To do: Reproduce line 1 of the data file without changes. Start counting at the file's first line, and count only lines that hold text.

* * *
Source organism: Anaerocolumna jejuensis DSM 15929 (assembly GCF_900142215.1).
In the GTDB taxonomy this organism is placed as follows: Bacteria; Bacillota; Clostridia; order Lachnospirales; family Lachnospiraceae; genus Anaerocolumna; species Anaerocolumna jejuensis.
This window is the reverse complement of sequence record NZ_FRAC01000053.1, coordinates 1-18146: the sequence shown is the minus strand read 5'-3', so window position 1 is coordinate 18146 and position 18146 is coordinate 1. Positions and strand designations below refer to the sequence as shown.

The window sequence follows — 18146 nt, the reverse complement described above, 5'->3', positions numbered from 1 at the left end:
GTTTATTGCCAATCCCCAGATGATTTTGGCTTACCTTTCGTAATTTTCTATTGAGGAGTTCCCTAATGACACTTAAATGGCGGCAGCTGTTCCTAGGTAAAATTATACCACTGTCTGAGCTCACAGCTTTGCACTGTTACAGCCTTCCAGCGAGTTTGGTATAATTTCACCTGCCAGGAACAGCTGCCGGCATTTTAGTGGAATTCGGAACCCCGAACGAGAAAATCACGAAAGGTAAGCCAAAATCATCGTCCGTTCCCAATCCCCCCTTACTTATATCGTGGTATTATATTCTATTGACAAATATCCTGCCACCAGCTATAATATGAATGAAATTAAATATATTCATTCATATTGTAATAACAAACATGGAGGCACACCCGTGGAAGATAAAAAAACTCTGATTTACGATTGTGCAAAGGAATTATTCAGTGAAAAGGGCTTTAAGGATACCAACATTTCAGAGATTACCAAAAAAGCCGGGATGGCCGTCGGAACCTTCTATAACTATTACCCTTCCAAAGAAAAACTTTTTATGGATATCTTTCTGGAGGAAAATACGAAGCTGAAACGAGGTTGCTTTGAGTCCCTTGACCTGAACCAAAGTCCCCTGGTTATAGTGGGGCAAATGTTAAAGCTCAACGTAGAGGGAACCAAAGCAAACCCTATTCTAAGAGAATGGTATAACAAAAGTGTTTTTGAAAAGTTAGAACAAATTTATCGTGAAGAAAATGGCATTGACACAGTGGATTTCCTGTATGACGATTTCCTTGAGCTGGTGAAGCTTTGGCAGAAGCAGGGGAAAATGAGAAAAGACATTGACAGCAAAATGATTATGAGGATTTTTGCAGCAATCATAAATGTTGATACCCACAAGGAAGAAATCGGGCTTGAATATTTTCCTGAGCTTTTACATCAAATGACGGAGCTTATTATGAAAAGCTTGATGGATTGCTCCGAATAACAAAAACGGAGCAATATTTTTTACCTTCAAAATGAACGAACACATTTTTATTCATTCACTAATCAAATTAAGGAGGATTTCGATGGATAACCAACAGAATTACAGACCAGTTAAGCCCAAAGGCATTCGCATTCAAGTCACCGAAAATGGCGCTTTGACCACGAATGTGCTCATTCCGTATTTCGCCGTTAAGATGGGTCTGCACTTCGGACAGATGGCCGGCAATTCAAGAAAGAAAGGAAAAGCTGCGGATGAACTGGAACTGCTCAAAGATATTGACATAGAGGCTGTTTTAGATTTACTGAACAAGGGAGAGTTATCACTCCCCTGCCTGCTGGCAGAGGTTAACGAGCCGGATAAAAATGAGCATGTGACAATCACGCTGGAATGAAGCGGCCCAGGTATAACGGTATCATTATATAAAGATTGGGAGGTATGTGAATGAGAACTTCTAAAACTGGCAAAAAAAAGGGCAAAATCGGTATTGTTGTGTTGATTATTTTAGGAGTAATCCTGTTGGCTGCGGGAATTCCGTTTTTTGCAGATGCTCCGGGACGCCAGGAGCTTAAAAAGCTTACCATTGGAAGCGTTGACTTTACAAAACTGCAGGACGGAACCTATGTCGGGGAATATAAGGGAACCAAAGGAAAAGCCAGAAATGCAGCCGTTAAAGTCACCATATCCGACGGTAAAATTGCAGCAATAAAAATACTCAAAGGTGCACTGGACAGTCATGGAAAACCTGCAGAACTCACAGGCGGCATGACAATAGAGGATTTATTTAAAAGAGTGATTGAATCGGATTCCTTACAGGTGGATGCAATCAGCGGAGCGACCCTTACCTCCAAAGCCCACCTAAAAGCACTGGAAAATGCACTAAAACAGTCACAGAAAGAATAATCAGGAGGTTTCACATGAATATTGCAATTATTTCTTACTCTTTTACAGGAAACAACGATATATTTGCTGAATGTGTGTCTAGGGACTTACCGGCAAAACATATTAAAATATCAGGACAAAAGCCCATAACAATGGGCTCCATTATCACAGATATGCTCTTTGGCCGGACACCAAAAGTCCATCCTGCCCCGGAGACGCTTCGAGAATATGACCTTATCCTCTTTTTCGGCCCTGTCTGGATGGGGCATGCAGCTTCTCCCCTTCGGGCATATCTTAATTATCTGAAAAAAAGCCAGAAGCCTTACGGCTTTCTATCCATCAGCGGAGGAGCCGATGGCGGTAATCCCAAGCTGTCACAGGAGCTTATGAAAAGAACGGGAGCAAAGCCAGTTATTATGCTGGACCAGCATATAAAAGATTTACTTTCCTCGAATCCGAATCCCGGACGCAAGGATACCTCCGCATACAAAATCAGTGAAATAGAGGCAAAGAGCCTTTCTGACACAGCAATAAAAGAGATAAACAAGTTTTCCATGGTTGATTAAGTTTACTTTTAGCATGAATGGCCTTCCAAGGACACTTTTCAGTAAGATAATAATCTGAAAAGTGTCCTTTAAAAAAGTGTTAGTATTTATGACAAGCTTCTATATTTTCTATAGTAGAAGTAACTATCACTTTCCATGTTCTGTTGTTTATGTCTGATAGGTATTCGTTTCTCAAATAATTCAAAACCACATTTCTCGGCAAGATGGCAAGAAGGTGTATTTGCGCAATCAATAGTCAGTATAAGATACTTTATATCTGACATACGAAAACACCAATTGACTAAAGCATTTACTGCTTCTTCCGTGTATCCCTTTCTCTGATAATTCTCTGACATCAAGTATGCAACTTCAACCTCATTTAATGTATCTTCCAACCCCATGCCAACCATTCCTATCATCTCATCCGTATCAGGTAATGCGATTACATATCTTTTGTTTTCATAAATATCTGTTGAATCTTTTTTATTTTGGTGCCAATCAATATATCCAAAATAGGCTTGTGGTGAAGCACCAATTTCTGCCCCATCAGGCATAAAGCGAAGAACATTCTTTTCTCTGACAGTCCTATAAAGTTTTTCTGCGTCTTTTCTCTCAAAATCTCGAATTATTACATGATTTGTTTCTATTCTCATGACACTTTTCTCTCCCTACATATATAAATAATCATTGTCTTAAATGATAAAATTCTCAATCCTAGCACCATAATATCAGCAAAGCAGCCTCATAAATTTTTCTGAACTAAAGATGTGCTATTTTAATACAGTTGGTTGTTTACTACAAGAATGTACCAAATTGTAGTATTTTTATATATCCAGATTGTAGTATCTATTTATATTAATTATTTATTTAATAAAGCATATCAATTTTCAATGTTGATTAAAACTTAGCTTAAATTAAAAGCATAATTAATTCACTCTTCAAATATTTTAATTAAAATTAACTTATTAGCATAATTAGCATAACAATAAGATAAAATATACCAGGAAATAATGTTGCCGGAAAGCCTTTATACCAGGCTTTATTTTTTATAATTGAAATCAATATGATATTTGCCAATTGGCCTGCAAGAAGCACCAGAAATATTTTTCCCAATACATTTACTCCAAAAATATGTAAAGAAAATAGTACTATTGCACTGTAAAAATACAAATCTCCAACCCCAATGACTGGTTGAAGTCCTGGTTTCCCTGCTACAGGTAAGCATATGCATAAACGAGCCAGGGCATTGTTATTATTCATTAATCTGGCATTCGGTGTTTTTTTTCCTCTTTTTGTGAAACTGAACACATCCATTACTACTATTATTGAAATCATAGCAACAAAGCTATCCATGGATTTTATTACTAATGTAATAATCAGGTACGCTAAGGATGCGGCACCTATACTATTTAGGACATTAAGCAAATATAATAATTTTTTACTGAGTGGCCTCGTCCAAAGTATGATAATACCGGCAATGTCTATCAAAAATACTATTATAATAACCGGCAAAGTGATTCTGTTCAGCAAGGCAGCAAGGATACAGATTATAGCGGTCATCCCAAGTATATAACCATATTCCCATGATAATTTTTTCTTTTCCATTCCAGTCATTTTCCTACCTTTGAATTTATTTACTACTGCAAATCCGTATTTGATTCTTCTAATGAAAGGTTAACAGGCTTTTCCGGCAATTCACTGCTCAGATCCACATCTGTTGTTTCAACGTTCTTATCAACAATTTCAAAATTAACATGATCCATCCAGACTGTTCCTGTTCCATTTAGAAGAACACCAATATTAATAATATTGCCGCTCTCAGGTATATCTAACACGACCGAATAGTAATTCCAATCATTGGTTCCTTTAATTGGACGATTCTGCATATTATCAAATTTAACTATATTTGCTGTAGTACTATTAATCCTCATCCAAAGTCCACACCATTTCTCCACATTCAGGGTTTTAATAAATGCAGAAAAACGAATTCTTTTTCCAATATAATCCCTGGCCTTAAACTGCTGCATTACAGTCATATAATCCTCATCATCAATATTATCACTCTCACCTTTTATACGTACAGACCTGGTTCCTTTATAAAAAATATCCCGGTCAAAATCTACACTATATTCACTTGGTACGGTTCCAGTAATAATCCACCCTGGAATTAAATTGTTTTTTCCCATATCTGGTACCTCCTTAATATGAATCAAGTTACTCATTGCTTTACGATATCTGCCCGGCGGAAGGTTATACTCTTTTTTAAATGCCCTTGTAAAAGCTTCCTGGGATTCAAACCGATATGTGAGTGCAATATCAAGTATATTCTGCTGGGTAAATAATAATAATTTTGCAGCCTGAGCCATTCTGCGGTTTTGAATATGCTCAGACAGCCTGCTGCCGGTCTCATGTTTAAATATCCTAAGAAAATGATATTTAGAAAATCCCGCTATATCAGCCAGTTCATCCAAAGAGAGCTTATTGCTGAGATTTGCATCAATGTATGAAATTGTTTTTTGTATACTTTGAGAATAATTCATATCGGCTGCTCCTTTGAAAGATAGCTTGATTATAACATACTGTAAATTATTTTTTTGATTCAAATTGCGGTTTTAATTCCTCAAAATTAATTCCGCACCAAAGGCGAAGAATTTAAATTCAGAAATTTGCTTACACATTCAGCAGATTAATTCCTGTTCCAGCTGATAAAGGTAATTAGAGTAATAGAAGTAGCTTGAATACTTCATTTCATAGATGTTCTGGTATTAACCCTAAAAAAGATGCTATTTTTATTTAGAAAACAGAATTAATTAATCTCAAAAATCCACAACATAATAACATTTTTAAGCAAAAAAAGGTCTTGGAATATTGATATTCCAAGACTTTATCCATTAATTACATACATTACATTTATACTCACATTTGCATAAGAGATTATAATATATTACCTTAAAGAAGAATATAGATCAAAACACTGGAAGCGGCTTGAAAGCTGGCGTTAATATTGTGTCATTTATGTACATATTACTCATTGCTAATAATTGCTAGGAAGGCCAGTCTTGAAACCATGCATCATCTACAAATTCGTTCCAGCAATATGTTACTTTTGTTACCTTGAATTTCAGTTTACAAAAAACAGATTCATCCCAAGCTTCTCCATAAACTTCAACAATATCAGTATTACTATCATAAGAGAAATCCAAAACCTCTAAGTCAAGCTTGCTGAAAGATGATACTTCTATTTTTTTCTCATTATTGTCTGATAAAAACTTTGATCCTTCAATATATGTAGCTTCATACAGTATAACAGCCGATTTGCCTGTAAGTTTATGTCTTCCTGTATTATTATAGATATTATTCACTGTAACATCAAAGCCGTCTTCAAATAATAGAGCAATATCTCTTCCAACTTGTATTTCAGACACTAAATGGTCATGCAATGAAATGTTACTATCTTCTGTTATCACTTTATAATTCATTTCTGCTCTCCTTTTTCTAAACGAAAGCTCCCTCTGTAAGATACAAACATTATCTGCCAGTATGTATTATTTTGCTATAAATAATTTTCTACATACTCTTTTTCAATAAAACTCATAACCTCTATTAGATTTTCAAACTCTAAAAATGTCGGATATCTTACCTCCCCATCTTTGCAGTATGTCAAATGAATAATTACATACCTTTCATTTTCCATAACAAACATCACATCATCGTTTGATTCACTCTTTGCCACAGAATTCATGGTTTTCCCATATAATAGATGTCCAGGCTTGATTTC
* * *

Source organism: Anaerocolumna jejuensis DSM 15929 (assembly GCF_900142215.1).